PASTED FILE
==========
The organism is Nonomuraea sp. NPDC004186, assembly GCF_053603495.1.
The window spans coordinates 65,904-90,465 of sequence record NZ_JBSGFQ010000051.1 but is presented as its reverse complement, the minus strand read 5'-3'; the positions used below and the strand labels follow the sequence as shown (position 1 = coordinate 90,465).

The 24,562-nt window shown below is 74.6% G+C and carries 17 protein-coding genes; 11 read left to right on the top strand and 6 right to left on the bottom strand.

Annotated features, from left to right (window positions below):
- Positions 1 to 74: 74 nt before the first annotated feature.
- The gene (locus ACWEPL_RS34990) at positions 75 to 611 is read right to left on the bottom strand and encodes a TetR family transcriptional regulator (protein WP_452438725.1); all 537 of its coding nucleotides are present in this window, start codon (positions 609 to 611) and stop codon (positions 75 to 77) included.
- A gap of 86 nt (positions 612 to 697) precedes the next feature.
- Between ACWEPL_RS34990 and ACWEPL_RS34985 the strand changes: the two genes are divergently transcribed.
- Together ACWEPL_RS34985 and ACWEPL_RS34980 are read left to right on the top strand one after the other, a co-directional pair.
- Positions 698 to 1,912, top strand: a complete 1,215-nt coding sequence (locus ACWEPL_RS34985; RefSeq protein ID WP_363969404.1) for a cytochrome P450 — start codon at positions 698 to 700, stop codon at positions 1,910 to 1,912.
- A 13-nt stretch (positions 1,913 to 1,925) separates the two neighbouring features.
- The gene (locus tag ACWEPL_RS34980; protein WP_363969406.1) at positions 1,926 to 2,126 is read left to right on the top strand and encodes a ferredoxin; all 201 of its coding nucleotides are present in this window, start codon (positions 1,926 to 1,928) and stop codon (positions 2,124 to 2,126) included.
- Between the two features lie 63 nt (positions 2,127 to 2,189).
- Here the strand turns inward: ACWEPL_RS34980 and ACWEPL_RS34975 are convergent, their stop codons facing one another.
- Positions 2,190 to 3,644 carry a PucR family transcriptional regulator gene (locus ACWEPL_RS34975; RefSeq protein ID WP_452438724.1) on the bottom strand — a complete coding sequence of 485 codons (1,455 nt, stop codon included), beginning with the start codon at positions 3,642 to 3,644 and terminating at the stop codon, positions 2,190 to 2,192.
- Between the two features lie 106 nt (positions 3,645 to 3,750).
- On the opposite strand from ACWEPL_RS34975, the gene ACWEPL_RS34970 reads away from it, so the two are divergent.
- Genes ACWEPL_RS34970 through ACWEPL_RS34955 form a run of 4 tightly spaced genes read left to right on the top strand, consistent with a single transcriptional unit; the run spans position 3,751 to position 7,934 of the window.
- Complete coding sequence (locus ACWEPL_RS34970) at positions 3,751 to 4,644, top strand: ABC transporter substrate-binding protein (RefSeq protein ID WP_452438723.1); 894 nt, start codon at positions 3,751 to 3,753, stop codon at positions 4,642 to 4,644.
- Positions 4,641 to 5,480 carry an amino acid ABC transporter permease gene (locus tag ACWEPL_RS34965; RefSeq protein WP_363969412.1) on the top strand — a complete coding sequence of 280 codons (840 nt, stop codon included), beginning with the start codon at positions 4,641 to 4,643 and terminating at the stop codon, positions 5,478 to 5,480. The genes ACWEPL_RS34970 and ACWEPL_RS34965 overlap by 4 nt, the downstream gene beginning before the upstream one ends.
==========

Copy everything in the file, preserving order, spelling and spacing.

The organism is Nonomuraea sp. NPDC004186, assembly GCF_053603495.1.
The window spans coordinates 65,904-90,465 of sequence record NZ_JBSGFQ010000051.1 but is presented as its reverse complement, the minus strand read 5'-3'; the positions used below and the strand labels follow the sequence as shown (position 1 = coordinate 90,465).

The 24,562-nt window shown below is 74.6% G+C and carries 17 protein-coding genes; 11 read left to right on the top strand and 6 right to left on the bottom strand.

Annotated features, from left to right (window positions below):
- Positions 1 to 74: 74 nt before the first annotated feature.
- The gene (locus ACWEPL_RS34990) at positions 75 to 611 is read right to left on the bottom strand and encodes a TetR family transcriptional regulator (protein WP_452438725.1); all 537 of its coding nucleotides are present in this window, start codon (positions 609 to 611) and stop codon (positions 75 to 77) included.
- A gap of 86 nt (positions 612 to 697) precedes the next feature.
- Between ACWEPL_RS34990 and ACWEPL_RS34985 the strand changes: the two genes are divergently transcribed.
- Together ACWEPL_RS34985 and ACWEPL_RS34980 are read left to right on the top strand one after the other, a co-directional pair.
- Positions 698 to 1,912, top strand: a complete 1,215-nt coding sequence (locus ACWEPL_RS34985; RefSeq protein ID WP_363969404.1) for a cytochrome P450 — start codon at positions 698 to 700, stop codon at positions 1,910 to 1,912.
- A 13-nt stretch (positions 1,913 to 1,925) separates the two neighbouring features.
- The gene (locus tag ACWEPL_RS34980; protein WP_363969406.1) at positions 1,926 to 2,126 is read left to right on the top strand and encodes a ferredoxin; all 201 of its coding nucleotides are present in this window, start codon (positions 1,926 to 1,928) and stop codon (positions 2,124 to 2,126) included.
- Between the two features lie 63 nt (positions 2,127 to 2,189).
- Here the strand turns inward: ACWEPL_RS34980 and ACWEPL_RS34975 are convergent, their stop codons facing one another.
- Positions 2,190 to 3,644 carry a PucR family transcriptional regulator gene (locus ACWEPL_RS34975; RefSeq protein ID WP_452438724.1) on the bottom strand — a complete coding sequence of 485 codons (1,455 nt, stop codon included), beginning with the start codon at positions 3,642 to 3,644 and terminating at the stop codon, positions 2,190 to 2,192.
- Between the two features lie 106 nt (positions 3,645 to 3,750).
- On the opposite strand from ACWEPL_RS34975, the gene ACWEPL_RS34970 reads away from it, so the two are divergent.
- Genes ACWEPL_RS34970 through ACWEPL_RS34955 form a run of 4 tightly spaced genes read left to right on the top strand, consistent with a single transcriptional unit; the run spans position 3,751 to position 7,934 of the window.
- Complete coding sequence (locus ACWEPL_RS34970) at positions 3,751 to 4,644, top strand: ABC transporter substrate-binding protein (RefSeq protein ID WP_452438723.1); 894 nt, start codon at positions 3,751 to 3,753, stop codon at positions 4,642 to 4,644.
- Positions 4,641 to 5,480 carry an amino acid ABC transporter permease gene (locus tag ACWEPL_RS34965; RefSeq protein WP_363969412.1) on the top strand — a complete coding sequence of 280 codons (840 nt, stop codon included), beginning with the start codon at positions 4,641 to 4,643 and terminating at the stop codon, positions 5,478 to 5,480. The genes ACWEPL_RS34970 and ACWEPL_RS34965 overlap by 4 nt, the downstream gene beginning before the upstream one ends.